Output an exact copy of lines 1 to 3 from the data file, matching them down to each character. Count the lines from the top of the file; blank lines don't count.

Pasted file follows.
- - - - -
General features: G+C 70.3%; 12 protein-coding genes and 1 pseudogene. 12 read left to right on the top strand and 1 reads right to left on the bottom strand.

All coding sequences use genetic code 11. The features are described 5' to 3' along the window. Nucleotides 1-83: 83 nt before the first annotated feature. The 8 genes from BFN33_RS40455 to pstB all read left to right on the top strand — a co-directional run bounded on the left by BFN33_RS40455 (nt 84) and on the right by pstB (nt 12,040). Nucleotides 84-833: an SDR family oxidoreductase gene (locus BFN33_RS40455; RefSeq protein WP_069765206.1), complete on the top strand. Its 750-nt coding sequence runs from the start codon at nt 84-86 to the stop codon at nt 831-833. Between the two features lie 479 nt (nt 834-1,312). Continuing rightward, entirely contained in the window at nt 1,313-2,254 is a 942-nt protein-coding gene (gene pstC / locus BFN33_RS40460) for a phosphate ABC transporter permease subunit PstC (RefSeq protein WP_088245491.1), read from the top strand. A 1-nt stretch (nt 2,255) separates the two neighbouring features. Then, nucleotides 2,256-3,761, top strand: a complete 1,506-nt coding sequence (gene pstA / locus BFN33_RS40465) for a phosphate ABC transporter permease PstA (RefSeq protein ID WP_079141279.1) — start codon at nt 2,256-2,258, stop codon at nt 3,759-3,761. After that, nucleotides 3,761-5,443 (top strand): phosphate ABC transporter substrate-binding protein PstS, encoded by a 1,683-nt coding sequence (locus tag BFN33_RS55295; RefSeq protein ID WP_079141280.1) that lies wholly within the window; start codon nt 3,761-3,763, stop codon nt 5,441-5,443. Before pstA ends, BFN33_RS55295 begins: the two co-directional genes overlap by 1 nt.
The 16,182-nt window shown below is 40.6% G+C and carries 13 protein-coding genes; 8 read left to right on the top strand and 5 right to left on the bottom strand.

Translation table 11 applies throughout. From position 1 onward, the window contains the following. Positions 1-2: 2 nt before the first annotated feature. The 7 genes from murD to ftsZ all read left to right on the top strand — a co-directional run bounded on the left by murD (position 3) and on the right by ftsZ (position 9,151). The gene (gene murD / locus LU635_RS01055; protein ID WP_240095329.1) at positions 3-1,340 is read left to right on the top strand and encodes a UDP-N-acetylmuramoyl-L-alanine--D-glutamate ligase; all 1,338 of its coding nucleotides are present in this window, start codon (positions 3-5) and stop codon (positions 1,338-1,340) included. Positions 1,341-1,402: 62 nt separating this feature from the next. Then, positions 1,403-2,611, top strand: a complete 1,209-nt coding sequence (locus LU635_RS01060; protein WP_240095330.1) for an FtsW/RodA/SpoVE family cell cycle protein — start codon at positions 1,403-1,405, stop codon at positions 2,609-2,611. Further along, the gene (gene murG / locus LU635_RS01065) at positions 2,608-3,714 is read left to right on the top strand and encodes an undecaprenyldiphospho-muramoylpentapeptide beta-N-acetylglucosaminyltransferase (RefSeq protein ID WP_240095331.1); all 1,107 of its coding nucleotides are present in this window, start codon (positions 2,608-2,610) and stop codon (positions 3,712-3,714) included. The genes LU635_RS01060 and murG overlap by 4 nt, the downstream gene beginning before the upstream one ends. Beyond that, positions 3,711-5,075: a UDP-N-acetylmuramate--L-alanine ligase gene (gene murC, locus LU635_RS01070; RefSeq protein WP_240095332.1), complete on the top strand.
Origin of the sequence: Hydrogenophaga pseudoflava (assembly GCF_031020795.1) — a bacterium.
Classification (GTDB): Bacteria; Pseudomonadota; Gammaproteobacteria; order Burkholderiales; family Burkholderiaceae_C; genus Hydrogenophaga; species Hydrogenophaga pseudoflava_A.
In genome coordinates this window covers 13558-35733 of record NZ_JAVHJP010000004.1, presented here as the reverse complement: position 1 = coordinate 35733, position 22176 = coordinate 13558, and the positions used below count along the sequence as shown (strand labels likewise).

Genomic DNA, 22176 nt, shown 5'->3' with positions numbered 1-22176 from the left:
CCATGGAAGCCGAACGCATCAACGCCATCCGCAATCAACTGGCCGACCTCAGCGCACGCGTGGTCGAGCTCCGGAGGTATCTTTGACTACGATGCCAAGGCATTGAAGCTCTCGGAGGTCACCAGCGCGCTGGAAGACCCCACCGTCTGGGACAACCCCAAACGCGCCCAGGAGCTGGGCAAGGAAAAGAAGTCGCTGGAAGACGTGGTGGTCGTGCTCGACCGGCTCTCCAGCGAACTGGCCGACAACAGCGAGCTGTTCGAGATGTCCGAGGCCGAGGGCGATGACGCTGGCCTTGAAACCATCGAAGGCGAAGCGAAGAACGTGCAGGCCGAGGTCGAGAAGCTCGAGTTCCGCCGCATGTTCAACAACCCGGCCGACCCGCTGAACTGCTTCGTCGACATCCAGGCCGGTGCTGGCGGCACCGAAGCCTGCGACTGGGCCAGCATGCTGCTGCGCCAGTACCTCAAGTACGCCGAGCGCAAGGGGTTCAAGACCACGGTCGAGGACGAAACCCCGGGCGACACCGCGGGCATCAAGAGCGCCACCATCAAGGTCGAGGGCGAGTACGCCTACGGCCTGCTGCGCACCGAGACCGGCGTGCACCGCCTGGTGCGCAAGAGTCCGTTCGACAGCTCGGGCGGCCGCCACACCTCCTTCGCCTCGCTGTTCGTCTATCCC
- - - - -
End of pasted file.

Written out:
General features: G+C 70.3%; 12 protein-coding genes and 1 pseudogene. 12 read left to right on the top strand and 1 reads right to left on the bottom strand.

All coding sequences use genetic code 11. The features are described 5' to 3' along the window. Nucleotides 1-83: 83 nt before the first annotated feature. The 8 genes from BFN33_RS40455 to pstB all read left to right on the top strand — a co-directional run bounded on the left by BFN33_RS40455 (nt 84) and on the right by pstB (nt 12,040). Nucleotides 84-833: an SDR family oxidoreductase gene (locus BFN33_RS40455; RefSeq protein WP_069765206.1), complete on the top strand. Its 750-nt coding sequence runs from the start codon at nt 84-86 to the stop codon at nt 831-833. Between the two features lie 479 nt (nt 834-1,312). Continuing rightward, entirely contained in the window at nt 1,313-2,254 is a 942-nt protein-coding gene (gene pstC / locus BFN33_RS40460) for a phosphate ABC transporter permease subunit PstC (RefSeq protein WP_088245491.1), read from the top strand. A 1-nt stretch (nt 2,255) separates the two neighbouring features. Then, nucleotides 2,256-3,761, top strand: a complete 1,506-nt coding sequence (gene pstA / locus BFN33_RS40465) for a phosphate ABC transporter permease PstA (RefSeq protein ID WP_079141279.1) — start codon at nt 2,256-2,258, stop codon at nt 3,759-3,761. After that, nucleotides 3,761-5,443 (top strand): phosphate ABC transporter substrate-binding protein PstS, encoded by a 1,683-nt coding sequence (locus tag BFN33_RS55295; RefSeq protein ID WP_079141280.1) that lies wholly within the window; start codon nt 3,761-3,763, stop codon nt 5,441-5,443. Before pstA ends, BFN33_RS55295 begins: the two co-directional genes overlap by 1 nt.
The 16,182-nt window shown below is 40.6% G+C and carries 13 protein-coding genes; 8 read left to right on the top strand and 5 right to left on the bottom strand.